Monday, August 13, 2012

Mirror, mirror, Part III: Mirrors as part of Architecture

One of the most effective uses of mirrors is to build them into a space's architecture.  In this post you'll see some very creative applications, and not just for walls.

Remember when people used to snicker about mirrored ceilings?  Cheesy motel rooms in the 1970s gave them a bad name. Well, I can't imagine anyone making fun of this sophisticated ceiling.
  Source unknown.

 In a California house inspired by 1940s Hollywood architect Elgin Woolf, architect Brian Tichenor and designer Kelly Wearstler mirrored this ceiling to "mirror" the marble floors.   Photo by James Waddell for House & Garden.

Walls are of course prime real estate for mirrored applications.  In Bunny Williams's Manhattan digs, a wall of distressed mirrors offers a smoky reflection of the living room.  (Elle Decor; photographer unknown.)

Benjamin Noriega-Ortiz uses a mirrored wall to give a high-rise apartment architectural distinction.  (Metropolitan Home; photographer unknown)

In a client's Gramercy Park apartment, we opted for built in mirrors enhanced by paneling  -- more appropriate and just as interesting and dramatic as an entire mirrored wall.  Photo by Michael Kraus.

Even on a smaller scale, a built-in mirror makes an impact.  Traditional Home; photographer unknown.

A very clever use of a built in mirror is this niche in the Manhattan dining room of Adrienne Vittadini.  House Beautiful; photo by Oberto Gili.

If imitation is the sincerest form of flattery, then I yearn for the day I can copy this wonderful design by Coffnier Ku Design that they created for a Kip's Bay Showhouse several years ago.  The mirrored wall is only a small part of it, but it does set off the nail heads forming a pattern all around the top.  Source unknown.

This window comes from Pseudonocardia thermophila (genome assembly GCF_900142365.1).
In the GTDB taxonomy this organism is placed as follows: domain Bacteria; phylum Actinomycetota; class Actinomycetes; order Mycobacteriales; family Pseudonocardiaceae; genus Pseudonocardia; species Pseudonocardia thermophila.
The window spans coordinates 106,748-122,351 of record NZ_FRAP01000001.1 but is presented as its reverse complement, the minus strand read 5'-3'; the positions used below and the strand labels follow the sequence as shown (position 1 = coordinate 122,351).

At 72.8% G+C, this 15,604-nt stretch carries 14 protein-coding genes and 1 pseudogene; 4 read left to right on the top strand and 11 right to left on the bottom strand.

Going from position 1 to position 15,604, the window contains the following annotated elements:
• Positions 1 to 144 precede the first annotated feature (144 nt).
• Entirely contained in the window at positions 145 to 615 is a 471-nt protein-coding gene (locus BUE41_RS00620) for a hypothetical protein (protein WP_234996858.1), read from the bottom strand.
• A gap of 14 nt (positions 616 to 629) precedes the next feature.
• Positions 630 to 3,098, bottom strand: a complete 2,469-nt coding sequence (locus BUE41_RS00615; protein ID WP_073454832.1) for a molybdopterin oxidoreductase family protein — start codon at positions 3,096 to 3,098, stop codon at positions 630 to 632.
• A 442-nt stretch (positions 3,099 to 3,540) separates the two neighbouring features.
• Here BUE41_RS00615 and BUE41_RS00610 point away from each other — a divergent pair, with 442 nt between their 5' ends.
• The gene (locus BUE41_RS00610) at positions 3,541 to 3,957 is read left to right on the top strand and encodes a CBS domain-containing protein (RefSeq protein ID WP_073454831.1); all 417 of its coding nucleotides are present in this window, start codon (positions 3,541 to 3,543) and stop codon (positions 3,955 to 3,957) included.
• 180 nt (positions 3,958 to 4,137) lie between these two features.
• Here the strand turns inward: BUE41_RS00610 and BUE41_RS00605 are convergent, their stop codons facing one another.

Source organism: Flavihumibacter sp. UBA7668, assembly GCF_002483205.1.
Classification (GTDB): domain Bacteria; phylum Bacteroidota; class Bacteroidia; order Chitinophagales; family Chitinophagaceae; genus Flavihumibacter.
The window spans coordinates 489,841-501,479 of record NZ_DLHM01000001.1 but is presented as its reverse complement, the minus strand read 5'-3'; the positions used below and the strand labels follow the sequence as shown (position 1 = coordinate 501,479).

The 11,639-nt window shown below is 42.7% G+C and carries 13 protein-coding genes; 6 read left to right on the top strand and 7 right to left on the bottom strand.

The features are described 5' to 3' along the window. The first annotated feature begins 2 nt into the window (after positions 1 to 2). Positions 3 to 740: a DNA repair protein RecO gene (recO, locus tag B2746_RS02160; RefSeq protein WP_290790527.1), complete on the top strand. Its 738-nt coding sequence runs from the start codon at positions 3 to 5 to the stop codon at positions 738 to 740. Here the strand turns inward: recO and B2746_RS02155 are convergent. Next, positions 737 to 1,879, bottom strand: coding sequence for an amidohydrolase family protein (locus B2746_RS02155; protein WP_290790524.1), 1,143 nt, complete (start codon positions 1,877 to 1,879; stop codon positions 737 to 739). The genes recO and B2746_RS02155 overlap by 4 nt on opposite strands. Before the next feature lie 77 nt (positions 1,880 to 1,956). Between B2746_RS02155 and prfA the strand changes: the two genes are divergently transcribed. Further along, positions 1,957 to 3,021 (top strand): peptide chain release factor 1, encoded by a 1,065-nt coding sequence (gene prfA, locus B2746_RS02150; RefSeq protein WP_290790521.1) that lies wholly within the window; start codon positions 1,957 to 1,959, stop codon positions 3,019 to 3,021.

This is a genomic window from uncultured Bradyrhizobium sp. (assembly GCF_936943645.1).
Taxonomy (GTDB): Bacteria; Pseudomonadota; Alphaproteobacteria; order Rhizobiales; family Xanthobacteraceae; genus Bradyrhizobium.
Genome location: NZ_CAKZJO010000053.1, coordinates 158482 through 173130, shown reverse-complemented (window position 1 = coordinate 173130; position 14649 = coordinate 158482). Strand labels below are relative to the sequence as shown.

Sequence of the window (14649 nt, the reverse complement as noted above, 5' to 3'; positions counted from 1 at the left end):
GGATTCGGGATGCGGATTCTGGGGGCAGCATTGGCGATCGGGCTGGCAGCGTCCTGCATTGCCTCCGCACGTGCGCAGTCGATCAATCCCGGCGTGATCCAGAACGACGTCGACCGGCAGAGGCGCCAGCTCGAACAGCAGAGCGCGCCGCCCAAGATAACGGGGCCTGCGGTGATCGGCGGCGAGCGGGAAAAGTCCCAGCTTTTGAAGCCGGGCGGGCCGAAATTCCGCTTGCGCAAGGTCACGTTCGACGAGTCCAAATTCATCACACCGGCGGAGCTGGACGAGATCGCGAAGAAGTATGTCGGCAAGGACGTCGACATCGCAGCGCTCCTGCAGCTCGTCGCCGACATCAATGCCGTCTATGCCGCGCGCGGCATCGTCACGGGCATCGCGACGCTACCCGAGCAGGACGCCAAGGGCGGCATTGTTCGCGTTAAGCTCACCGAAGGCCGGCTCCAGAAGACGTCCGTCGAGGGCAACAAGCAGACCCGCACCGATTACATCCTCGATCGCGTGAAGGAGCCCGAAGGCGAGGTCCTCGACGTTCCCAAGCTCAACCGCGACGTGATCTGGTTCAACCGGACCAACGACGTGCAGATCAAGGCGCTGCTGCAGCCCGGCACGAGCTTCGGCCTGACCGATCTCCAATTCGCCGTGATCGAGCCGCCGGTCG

Built-in mirrors are not really noteworthy in bathrooms, unless they are as spectacular as the one above.    Elle Decor; photographer unknown.

There's a great affinity between hearth and mirror.  Two focal points rolled in to one.  This Paris apartment by Serge Royaux is just one example.  Architectural Digest; photo by Marina Faust.

Très chic and so Andrée Putman.  The Beaux Artes over mantle mirror in the background is a grand foil for her modernist furniture.   Photo by François Halard for House & Garden.

A bit more ornate than most Albert Hadley rooms, but amazing nonetheless, is this dining room with hand painted walls.  But notice the fretwork moulding just below the crown -- it's mirrored.  A lovely design detail that translates to lots of situations.  Source unknown.

A similar design sensibility informs this dining room by Charlotte Moss.  The mirrored background of the Chinese Chippendale dado add lightness to the room.  Source unknown.

No feature on mirrors would be complete without mirrored time.

Thanks for reading, everyone!

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